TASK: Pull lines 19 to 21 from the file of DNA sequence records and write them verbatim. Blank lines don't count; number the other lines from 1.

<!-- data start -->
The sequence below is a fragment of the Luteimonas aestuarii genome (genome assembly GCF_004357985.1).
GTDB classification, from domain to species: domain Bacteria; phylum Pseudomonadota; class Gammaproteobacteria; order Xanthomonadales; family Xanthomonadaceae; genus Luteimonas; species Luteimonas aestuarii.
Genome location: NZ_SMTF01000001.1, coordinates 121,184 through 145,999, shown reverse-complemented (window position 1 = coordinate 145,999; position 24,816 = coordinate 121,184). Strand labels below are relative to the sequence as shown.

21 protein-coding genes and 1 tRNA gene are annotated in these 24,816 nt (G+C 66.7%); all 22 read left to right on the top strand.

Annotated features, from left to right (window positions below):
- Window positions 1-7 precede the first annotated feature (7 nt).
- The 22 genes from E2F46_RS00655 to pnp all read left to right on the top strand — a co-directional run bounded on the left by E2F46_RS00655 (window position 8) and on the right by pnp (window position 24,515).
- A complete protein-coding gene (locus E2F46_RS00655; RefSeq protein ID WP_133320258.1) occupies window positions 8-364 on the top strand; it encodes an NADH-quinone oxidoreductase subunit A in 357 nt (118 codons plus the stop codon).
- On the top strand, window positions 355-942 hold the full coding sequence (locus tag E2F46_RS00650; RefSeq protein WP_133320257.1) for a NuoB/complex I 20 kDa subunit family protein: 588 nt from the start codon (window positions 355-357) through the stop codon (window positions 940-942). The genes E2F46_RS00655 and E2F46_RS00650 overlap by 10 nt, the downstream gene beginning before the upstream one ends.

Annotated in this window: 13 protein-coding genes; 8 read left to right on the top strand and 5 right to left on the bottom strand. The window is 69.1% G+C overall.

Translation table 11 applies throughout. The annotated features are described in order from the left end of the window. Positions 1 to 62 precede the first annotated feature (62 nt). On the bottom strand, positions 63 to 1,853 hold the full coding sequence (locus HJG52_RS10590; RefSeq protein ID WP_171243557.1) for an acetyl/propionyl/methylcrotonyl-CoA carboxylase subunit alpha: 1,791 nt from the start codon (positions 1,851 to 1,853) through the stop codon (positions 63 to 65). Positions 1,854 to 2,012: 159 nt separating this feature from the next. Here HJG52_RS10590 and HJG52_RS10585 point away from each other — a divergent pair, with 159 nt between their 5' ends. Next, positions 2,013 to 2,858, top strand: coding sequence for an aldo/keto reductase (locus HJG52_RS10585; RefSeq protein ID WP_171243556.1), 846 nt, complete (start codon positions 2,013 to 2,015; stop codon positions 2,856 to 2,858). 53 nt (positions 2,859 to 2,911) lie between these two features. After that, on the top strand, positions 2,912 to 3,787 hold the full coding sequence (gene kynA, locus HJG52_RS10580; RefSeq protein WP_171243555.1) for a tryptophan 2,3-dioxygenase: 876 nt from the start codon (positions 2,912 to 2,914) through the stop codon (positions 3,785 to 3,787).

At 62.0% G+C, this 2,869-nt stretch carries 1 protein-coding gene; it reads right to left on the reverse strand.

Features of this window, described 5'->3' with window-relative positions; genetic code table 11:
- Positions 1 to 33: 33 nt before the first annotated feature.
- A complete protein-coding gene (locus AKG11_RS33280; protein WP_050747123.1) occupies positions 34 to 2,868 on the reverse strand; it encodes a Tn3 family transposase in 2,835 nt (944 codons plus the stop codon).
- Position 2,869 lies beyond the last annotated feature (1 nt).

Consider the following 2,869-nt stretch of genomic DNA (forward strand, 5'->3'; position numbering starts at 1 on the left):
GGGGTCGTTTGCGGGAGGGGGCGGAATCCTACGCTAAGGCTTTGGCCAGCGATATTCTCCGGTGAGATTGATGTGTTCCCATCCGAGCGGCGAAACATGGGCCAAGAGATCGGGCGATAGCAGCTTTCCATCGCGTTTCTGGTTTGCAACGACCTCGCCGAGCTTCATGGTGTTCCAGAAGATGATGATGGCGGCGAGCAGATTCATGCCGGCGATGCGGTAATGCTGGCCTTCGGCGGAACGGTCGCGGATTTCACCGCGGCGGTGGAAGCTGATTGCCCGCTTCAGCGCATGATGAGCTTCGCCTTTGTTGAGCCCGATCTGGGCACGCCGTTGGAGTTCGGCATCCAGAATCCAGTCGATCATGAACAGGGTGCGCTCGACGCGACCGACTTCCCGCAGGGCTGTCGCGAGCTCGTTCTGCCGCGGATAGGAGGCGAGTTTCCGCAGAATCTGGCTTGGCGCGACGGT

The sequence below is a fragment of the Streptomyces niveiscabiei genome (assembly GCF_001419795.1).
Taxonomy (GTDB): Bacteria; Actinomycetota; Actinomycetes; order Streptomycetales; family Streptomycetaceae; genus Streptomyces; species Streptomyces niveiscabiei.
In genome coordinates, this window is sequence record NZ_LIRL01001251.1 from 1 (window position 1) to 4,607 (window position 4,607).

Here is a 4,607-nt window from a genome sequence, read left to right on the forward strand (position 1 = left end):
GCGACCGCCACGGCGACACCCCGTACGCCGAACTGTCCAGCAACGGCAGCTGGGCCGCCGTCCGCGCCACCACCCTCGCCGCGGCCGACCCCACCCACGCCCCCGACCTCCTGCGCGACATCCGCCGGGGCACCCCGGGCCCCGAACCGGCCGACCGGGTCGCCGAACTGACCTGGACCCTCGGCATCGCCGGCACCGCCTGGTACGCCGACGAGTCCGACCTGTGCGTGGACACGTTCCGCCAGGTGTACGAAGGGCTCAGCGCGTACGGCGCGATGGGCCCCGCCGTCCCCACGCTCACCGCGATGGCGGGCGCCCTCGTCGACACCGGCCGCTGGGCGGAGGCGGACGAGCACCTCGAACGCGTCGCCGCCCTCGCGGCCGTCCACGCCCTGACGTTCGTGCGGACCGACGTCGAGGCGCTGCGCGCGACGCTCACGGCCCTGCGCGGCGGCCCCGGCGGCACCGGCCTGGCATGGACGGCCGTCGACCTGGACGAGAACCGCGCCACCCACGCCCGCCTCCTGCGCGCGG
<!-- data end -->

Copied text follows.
The sequence below is a fragment of the Streptomyces niveiscabiei genome (assembly GCF_001419795.1).
Taxonomy (GTDB): Bacteria; Actinomycetota; Actinomycetes; order Streptomycetales; family Streptomycetaceae; genus Streptomyces; species Streptomyces niveiscabiei.
In genome coordinates, this window is sequence record NZ_LIRL01001251.1 from 1 (window position 1) to 4,607 (window position 4,607).